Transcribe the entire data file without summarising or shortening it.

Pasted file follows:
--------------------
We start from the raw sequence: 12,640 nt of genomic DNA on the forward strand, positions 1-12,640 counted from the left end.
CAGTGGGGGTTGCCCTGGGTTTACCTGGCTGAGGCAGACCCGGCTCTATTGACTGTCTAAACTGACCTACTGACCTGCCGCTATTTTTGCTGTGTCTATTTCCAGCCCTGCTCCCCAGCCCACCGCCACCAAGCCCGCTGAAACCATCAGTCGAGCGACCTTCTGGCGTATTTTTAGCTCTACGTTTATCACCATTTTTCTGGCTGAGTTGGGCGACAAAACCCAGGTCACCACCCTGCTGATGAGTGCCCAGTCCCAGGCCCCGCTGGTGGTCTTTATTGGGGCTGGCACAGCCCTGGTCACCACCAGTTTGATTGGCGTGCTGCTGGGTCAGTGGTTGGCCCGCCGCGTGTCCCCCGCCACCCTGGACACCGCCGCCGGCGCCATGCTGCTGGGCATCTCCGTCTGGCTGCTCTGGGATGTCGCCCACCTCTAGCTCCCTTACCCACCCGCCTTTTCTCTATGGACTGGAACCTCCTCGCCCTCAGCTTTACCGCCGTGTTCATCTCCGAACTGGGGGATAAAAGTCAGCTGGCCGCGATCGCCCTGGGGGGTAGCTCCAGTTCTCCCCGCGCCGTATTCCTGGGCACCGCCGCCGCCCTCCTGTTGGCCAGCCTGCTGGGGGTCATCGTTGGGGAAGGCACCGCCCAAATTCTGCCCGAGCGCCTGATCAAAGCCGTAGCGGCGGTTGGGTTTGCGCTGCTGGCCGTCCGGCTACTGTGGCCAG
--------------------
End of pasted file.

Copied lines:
We start from the raw sequence: 12,640 nt of genomic DNA on the forward strand, positions 1-12,640 counted from the left end.
CAGTGGGGGTTGCCCTGGGTTTACCTGGCTGAGGCAGACCCGGCTCTATTGACTGTCTAAACTGACCTACTGACCTGCCGCTATTTTTGCTGTGTCTATTTCCAGCCCTGCTCCCCAGCCCACCGCCACCAAGCCCGCTGAAACCATCAGTCGAGCGACCTTCTGGCGTATTTTTAGCTCTACGTTTATCACCATTTTTCTGGCTGAGTTGGGCGACAAAACCCAGGTCACCACCCTGCTGATGAGTGCCCAGTCCCAGGCCCCGCTGGTGGTCTTTATTGGGGCTGGCACAGCCCTGGTCACCACCAGTTTGATTGGCGTGCTGCTGGGTCAGTGGTTGGCCCGCCGCGTGTCCCCCGCCACCCTGGACACCGCCGCCGGCGCCATGCTGCTGGGCATCTCCGTCTGGCTGCTCTGGGATGTCGCCCACCTCTAGCTCCCTTACCCACCCGCCTTTTCTCTATGGACTGGAACCTCCTCGCCCTCAGCTTTACCGCCGTGTTCATCTCCGAACTGGGGGATAAAAGTCAGCTGGCCGCGATCGCCCTGGGGGGTAGCTCCAGTTCTCCCCGCGCCGTATTCCTGGGCACCGCCGCCGCCCTCCTGTTGGCCAGCCTGCTGGGGGTCATCGTTGGGGAAGGCACCGCCCAAATTCTGCCCGAGCGCCTGATCAAAGCCGTAGCGGCGGTTGGGTTTGCGCTGCTGGCCGTCCGGCTACTGTGGCCAG